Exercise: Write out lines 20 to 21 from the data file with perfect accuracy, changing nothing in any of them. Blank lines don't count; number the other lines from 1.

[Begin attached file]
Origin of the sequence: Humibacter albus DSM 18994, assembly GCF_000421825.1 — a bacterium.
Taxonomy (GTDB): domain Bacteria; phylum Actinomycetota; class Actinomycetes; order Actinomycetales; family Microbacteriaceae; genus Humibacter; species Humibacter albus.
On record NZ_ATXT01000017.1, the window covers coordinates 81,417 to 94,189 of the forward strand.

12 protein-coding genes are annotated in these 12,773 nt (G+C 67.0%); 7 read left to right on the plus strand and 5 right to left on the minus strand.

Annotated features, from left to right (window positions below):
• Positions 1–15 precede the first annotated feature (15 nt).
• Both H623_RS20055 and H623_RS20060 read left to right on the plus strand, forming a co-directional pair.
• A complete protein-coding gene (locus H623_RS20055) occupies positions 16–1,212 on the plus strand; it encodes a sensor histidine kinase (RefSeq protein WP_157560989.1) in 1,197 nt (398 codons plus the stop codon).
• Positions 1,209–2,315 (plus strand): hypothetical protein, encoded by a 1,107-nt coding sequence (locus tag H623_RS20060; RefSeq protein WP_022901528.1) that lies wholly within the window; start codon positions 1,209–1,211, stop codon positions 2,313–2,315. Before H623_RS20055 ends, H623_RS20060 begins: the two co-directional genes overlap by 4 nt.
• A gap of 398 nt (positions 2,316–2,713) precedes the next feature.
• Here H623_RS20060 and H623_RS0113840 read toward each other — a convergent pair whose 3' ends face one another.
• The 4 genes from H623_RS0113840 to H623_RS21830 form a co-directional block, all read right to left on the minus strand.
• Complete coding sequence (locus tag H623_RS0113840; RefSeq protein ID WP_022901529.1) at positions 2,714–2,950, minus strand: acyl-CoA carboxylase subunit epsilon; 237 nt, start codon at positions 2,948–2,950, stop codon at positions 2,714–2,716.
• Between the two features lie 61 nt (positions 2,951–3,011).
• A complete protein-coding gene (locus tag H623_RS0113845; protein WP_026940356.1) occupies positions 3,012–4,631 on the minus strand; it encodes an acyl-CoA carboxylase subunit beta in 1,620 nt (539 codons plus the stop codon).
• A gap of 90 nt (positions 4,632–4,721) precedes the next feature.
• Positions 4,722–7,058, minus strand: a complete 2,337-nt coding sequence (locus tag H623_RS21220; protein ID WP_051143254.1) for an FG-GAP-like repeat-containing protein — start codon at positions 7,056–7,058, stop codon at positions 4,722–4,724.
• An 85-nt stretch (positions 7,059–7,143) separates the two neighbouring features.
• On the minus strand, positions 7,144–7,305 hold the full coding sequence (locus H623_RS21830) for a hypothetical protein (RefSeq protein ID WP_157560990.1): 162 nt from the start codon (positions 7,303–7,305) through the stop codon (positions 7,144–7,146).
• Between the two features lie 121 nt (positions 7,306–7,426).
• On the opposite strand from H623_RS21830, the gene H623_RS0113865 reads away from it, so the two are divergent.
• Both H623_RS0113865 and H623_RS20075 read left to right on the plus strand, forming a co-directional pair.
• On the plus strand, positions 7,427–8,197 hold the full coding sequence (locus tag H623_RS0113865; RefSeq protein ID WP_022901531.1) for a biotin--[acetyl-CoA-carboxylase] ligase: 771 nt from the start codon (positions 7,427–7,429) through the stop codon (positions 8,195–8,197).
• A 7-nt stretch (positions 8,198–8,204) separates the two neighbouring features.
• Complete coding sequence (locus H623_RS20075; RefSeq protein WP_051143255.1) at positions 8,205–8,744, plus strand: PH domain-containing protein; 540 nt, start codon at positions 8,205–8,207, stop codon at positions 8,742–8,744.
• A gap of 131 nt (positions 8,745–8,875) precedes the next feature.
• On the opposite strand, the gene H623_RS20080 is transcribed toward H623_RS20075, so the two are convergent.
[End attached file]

• Between the two features lie 121 nt (positions 7,306–7,426).
• On the opposite strand from H623_RS21830, the gene H623_RS0113865 reads away from it, so the two are divergent.